Here’s an observation that began in an unusual way–with a Washington Post article about likely candidates for the 2014 mayoral election. One entrant, who has already established an exploratory committee, is the city councilman for my old neighborhood. So I followed the links on Tommy Wells and ended up at a Post article from 2011–giving his personal playlist in the “Play Favorites” column.
Councilman Wells’ tastes, the article said, “run the gamut from classic rock to jazz.” That means the Grateful Dead on weekends, Norah Jones and Diana Krall at night, and “songs from my youth” in this at-work playlist:
Simon & Garfunkel, “The Boxer”
Blue Oyster Cult, “Don’t Fear The Reaper”
ZZ Top, “La Grange”
Cat Stevens, “Peace Train”
Carly Simon, “You’re So Vain”
Eddie Rabbitt, “Suspicions”
Jonathan Edwards, “Sunshine”
Golden Earring, “Radar Love”
Doors, “Riders On The Storm”
Creedence Clearwater Revival, “Who’ll Stop The Rain”
Industry readers will note that Councilman Wells’ eleven songs include nine that you would still expect to hear on the radio today. A few (“La Grange,” “Don’t Fear The Reaper”) are a little more commonly heard than others (“Riders On The Storm”). Most of those nine would be played on Classic Rock stations. Some would be played only on Classic Hits. None would sound obscure on either.
Then there are the two outliers: “Words” is a garage band classic. The flip side of the Monkees’ better-known “Pleasant Valley Sunday,” it went to number 11 by itself in 1967 (when the councilman would have been about ten), then disappeared from the radio forever.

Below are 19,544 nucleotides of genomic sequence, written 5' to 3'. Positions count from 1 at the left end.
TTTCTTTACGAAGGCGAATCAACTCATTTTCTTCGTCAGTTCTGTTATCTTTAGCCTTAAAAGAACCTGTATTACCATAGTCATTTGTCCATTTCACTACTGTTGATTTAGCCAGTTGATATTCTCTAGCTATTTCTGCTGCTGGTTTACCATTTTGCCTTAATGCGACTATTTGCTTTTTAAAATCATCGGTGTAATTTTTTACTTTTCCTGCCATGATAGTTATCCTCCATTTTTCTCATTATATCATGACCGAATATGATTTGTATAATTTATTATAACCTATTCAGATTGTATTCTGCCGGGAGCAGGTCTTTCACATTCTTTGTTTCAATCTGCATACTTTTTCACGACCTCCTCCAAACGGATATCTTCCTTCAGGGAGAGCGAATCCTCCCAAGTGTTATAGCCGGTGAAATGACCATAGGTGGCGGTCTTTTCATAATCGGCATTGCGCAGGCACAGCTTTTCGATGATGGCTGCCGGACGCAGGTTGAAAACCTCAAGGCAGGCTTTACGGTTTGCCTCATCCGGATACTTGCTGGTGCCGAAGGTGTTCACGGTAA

“Suspicions” was Eddie Rabbitt’s crossover breakthrough in the summer of 1979, shortly after Councilman Wells graduated from the Univ. of Alabama. Today it sounds more like Smooth Jazz, thus confirming the howls of protest from Country purists it provoked at the time. “Suspicions” is also hard to find the radio, although you might encounter it on a Classic Country station. It was remade a decade or so ago by Tim McGraw. And, along with the song itself, you can enjoy this appreciation of “Suspicions”–if you speak Japanese.
In other words, Councilman Wells enjoys a lot of songs that many people his age like, and a few sentimental favorites that didn’t hold up for most listeners. And my decade of tracking music preference at Edison has shown that to be pretty typical. The Monkees and Grateful Dead were supposed to be antithetical to each other at the time, but of course people grew up with both. Even people with mainstream musical tastes enjoy a handful of less known songs. The radio programmer’s challenge is that it’s never the same handful of songs.
For years, radio programmers dealt with this issue by playing the songs that everybody could agree on and ignoring the others. When Bob- and Jack-FM confirmed that listeners liked “a little bit of everything,” they made the stylistic breadth work by going a little deeper in only one genre, Classic Rock. Every now and then, stations would program “listener playlists” that contained an out-of-format oddity or two for veracity; that practice seems to have ended with PPM in most cases.
When Pandora came along, listeners no longer had to agree with the rest of the audience on every song. They could augment their nine Classic Rock consensus smashes with two deeper Classic Rock songs. But it’s still hard to imagine a Pandora playlist seeded with Classic Rock that comes up with “Words” and “Suspicions.” But you could get Spotify to give you that mix. Or follow somebody else’s playlist through their equally likely and unlikely musical journey.
Programmers like to think enduring songs do so for a reason. Beyond “I’m A Believer” and “Daydream Believer,” what eliminates the Monkees catalog from the radio? Musical Darwinism. Except that a movie or TV tie-in can rewire the process; (even helping “I’m A Believer” cement its place on the radio). So can personal recommendation. A few months later, the Post columnist wrote about the favorite songs that she’d discovered from reporting celebrity playlists. One of them was the Black Keys’ “Tighten Up,” a song which turned out to be a tribute to the power of word-of-mouth. Another was “Suspicions.” “Who knew Tommy Wells liked Eddie Rabbitt?” she wrote.